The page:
The World Health Organization ( WHO ) has appointed a new official to address the prevention of sexual exploitation and abuse, following revelations that staffers allegedly traded jobs for sex during a deployment to Congo to fight an Ebola outbreak, the U.N. agency said Friday.
Dr. Gaya Gamhewage, a 20-year WHO veteran, will seek to streamline and improve internal efforts to fight sexual misconduct. The issue has particular implications for an agency whose job is to protect the health of the world’s most vulnerable people.
WHO spokeswoman Marcia Poole confirmed the appointment of Gamhewage, who has years of expertise in health emergencies and has voiced her concerns about sexual exploitation and abuse. The appointment took effect Thursday, and she reports to WHO Director-General Tedros Adhanom Ghebreyesus.
“Dr. Gamhewage will work with the accountability departments to strengthen and speed up their work, but she will not have a role in disciplinary actions,” Poole said in an e-mail.
Western diplomats and non-governmental groups have expressed concerns about the way WHO management has responded to news reports that first emerged in October 2020 about sexual abuse involving humanitarian staff in Congo battling an Ebola outbreak that erupted in 2018.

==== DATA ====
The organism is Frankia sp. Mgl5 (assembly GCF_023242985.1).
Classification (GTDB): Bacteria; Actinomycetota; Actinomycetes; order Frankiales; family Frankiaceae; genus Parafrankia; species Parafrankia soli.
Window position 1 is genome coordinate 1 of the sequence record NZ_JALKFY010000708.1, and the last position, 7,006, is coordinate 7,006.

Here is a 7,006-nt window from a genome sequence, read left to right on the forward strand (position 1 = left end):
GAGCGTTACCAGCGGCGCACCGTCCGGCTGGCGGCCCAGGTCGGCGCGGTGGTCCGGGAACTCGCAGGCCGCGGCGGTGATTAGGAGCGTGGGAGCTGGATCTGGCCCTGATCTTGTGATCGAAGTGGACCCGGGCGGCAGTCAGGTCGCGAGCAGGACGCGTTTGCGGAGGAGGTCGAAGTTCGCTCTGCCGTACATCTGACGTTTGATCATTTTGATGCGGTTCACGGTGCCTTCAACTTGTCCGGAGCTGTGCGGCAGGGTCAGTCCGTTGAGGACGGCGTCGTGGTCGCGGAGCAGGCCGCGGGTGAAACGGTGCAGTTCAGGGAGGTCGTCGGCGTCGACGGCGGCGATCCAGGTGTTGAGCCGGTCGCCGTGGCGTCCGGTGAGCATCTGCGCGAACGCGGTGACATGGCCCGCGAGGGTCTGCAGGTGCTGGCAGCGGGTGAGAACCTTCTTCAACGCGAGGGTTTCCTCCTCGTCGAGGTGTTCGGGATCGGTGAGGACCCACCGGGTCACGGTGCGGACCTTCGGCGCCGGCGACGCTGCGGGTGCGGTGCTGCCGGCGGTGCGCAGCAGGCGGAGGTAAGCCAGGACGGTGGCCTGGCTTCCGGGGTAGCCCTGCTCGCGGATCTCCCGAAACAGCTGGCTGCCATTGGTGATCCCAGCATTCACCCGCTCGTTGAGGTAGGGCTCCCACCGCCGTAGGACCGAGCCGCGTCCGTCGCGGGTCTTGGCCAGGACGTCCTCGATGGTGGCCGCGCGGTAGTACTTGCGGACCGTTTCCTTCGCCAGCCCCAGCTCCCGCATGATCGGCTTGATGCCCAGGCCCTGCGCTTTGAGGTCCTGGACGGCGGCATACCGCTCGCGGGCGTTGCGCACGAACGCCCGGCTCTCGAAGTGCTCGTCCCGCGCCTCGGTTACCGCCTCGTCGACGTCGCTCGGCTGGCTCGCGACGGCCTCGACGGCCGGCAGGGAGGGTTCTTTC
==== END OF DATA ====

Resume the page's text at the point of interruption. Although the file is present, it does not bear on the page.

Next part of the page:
In May, the AP published an investigation documenting that senior WHO management was informed of multiple sex abuse allegations involving at least two of the agency’s doctors during the epidemic.
Tedros was pictured in a photo on the WHO’s website with one of the doctors accused of sexual harassment and misconduct and a senior staffer who received emailed complaints about the alleged abuse. The WHO chief referenced the doctor in a speech that he made to a committee of the WHO’s decision-making body.
Shortly after an initial news report emerged about wider abuses in the humanitarian sector in 2020, Tedros appointed an independent commission to investigate the matter. It is expected to issue its findings in August.
He acknowledged earlier this year that the WHO’s response to sex abuse allegations had been “slow,” and more than 50 countries have asked the agency to be more transparent about how such cases are handled.
Gamhewage, who recently was head of WHO’s learning and capacity development, has been outspoken about the issue. In an internal discussion on sex abuse, she said the “impunity with which we have operated is leading to this.”
In audio recordings obtained by The Associated Press from a WHO town hall meeting in November, she decried a “culture that allows women to be treated in this way not just by armed militants but also by our own colleagues.” That was an apparent reference to armed groups in northeast Congo whose violence hindered the response of WHO and other aid groups against the Ebola outbreak that began in 2018.
“I really want us to be courageous enough to start making changes before this investigation is over, starting with our workplace and going all the way to the field,” she said, alluding to the investigation ordered by Tedros in October. “Training is not going to solve this problem.”